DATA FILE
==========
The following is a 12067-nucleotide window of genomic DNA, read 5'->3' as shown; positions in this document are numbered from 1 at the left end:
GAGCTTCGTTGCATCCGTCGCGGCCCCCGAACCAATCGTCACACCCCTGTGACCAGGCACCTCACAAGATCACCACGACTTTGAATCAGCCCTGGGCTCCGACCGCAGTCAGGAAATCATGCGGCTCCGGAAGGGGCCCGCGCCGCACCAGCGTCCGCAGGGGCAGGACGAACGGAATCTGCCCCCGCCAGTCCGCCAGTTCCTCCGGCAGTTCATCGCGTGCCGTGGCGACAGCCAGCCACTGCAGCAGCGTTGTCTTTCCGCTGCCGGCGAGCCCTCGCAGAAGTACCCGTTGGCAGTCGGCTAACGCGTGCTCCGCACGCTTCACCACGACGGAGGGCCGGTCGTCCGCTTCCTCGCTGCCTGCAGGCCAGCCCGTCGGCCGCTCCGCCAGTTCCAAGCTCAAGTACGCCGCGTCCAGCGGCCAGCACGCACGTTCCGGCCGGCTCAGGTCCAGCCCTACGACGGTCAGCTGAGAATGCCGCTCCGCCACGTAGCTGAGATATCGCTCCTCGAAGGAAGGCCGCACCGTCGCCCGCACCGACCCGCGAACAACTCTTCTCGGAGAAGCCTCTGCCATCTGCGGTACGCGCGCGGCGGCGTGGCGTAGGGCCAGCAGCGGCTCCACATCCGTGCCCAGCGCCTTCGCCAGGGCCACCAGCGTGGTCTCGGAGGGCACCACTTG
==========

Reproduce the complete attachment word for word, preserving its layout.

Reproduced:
The following is a 12067-nucleotide window of genomic DNA, read 5'->3' as shown; positions in this document are numbered from 1 at the left end:
GAGCTTCGTTGCATCCGTCGCGGCCCCCGAACCAATCGTCACACCCCTGTGACCAGGCACCTCACAAGATCACCACGACTTTGAATCAGCCCTGGGCTCCGACCGCAGTCAGGAAATCATGCGGCTCCGGAAGGGGCCCGCGCCGCACCAGCGTCCGCAGGGGCAGGACGAACGGAATCTGCCCCCGCCAGTCCGCCAGTTCCTCCGGCAGTTCATCGCGTGCCGTGGCGACAGCCAGCCACTGCAGCAGCGTTGTCTTTCCGCTGCCGGCGAGCCCTCGCAGAAGTACCCGTTGGCAGTCGGCTAACGCGTGCTCCGCACGCTTCACCACGACGGAGGGCCGGTCGTCCGCTTCCTCGCTGCCTGCAGGCCAGCCCGTCGGCCGCTCCGCCAGTTCCAAGCTCAAGTACGCCGCGTCCAGCGGCCAGCACGCACGTTCCGGCCGGCTCAGGTCCAGCCCTACGACGGTCAGCTGAGAATGCCGCTCCGCCACGTAGCTGAGATATCGCTCCTCGAAGGAAGGCCGCACCGTCGCCCGCACCGACCCGCGAACAACTCTTCTCGGAGAAGCCTCTGCCATCTGCGGTACGCGCGCGGCGGCGTGGCGTAGGGCCAGCAGCGGCTCCACATCCGTGCCCAGCGCCTTCGCCAGGGCCACCAGCGTGGTCTCGGAGGGCACCACTTG